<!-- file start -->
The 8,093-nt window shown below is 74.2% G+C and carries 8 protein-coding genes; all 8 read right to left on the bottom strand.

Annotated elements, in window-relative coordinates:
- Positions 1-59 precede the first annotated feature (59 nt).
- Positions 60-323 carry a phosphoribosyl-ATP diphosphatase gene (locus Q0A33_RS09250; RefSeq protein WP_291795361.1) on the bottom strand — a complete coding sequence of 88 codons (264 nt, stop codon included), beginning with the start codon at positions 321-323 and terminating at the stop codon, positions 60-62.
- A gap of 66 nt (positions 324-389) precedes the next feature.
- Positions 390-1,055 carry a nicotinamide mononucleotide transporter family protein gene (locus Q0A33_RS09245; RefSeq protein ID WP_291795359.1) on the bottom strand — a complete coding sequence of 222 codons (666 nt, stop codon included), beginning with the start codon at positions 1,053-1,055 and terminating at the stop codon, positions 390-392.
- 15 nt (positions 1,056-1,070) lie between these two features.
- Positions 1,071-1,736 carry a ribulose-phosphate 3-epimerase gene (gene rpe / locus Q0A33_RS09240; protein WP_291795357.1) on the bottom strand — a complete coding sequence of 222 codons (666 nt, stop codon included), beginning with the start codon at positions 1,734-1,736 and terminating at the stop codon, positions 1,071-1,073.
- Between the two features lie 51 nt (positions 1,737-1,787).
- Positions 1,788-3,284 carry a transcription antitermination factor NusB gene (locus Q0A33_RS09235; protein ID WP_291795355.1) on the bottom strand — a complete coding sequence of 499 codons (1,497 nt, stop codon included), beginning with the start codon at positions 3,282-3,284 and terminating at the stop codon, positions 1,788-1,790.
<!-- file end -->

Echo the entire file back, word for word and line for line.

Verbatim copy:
The 8,093-nt window shown below is 74.2% G+C and carries 8 protein-coding genes; all 8 read right to left on the bottom strand.

Annotated elements, in window-relative coordinates:
- Positions 1-59 precede the first annotated feature (59 nt).
- Positions 60-323 carry a phosphoribosyl-ATP diphosphatase gene (locus Q0A33_RS09250; RefSeq protein WP_291795361.1) on the bottom strand — a complete coding sequence of 88 codons (264 nt, stop codon included), beginning with the start codon at positions 321-323 and terminating at the stop codon, positions 60-62.
- A gap of 66 nt (positions 324-389) precedes the next feature.
- Positions 390-1,055 carry a nicotinamide mononucleotide transporter family protein gene (locus Q0A33_RS09245; RefSeq protein ID WP_291795359.1) on the bottom strand — a complete coding sequence of 222 codons (666 nt, stop codon included), beginning with the start codon at positions 1,053-1,055 and terminating at the stop codon, positions 390-392.
- 15 nt (positions 1,056-1,070) lie between these two features.
- Positions 1,071-1,736 carry a ribulose-phosphate 3-epimerase gene (gene rpe / locus Q0A33_RS09240; protein WP_291795357.1) on the bottom strand — a complete coding sequence of 222 codons (666 nt, stop codon included), beginning with the start codon at positions 1,734-1,736 and terminating at the stop codon, positions 1,071-1,073.
- Between the two features lie 51 nt (positions 1,737-1,787).
- Positions 1,788-3,284 carry a transcription antitermination factor NusB gene (locus Q0A33_RS09235; protein ID WP_291795355.1) on the bottom strand — a complete coding sequence of 499 codons (1,497 nt, stop codon included), beginning with the start codon at positions 3,282-3,284 and terminating at the stop codon, positions 1,788-1,790.